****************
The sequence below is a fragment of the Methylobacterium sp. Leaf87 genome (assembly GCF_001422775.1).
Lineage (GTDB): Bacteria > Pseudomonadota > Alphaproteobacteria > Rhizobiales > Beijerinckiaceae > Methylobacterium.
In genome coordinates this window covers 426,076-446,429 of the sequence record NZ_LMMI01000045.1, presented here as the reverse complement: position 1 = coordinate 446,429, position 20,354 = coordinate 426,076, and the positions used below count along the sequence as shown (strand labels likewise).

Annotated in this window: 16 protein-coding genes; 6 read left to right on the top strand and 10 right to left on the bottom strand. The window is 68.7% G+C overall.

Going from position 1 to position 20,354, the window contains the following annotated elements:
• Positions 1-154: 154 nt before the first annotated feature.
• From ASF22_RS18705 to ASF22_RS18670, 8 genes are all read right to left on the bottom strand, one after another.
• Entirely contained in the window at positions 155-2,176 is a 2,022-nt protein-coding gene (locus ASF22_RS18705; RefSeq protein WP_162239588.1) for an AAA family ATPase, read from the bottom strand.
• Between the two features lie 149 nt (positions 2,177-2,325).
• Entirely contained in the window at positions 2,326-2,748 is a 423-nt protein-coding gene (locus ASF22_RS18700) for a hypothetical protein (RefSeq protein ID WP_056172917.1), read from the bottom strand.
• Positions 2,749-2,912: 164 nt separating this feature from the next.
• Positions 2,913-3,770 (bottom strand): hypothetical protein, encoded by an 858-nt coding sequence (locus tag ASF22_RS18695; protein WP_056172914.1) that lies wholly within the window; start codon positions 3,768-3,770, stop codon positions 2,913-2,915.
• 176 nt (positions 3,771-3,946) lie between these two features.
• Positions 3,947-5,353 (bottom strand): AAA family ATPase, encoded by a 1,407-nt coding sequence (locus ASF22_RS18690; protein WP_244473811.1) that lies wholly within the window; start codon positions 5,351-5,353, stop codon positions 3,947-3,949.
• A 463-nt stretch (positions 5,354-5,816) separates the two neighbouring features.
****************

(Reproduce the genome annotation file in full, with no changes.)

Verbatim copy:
The sequence below is a fragment of the Methylobacterium sp. Leaf87 genome (assembly GCF_001422775.1).
Lineage (GTDB): Bacteria > Pseudomonadota > Alphaproteobacteria > Rhizobiales > Beijerinckiaceae > Methylobacterium.
In genome coordinates this window covers 426,076-446,429 of the sequence record NZ_LMMI01000045.1, presented here as the reverse complement: position 1 = coordinate 446,429, position 20,354 = coordinate 426,076, and the positions used below count along the sequence as shown (strand labels likewise).

Annotated in this window: 16 protein-coding genes; 6 read left to right on the top strand and 10 right to left on the bottom strand. The window is 68.7% G+C overall.

Going from position 1 to position 20,354, the window contains the following annotated elements:
• Positions 1-154: 154 nt before the first annotated feature.
• From ASF22_RS18705 to ASF22_RS18670, 8 genes are all read right to left on the bottom strand, one after another.
• Entirely contained in the window at positions 155-2,176 is a 2,022-nt protein-coding gene (locus ASF22_RS18705; RefSeq protein WP_162239588.1) for an AAA family ATPase, read from the bottom strand.
• Between the two features lie 149 nt (positions 2,177-2,325).
• Entirely contained in the window at positions 2,326-2,748 is a 423-nt protein-coding gene (locus ASF22_RS18700) for a hypothetical protein (RefSeq protein ID WP_056172917.1), read from the bottom strand.
• Positions 2,749-2,912: 164 nt separating this feature from the next.
• Positions 2,913-3,770 (bottom strand): hypothetical protein, encoded by an 858-nt coding sequence (locus tag ASF22_RS18695; protein WP_056172914.1) that lies wholly within the window; start codon positions 3,768-3,770, stop codon positions 2,913-2,915.
• 176 nt (positions 3,771-3,946) lie between these two features.
• Positions 3,947-5,353 (bottom strand): AAA family ATPase, encoded by a 1,407-nt coding sequence (locus ASF22_RS18690; protein WP_244473811.1) that lies wholly within the window; start codon positions 5,351-5,353, stop codon positions 3,947-3,949.
• A 463-nt stretch (positions 5,354-5,816) separates the two neighbouring features.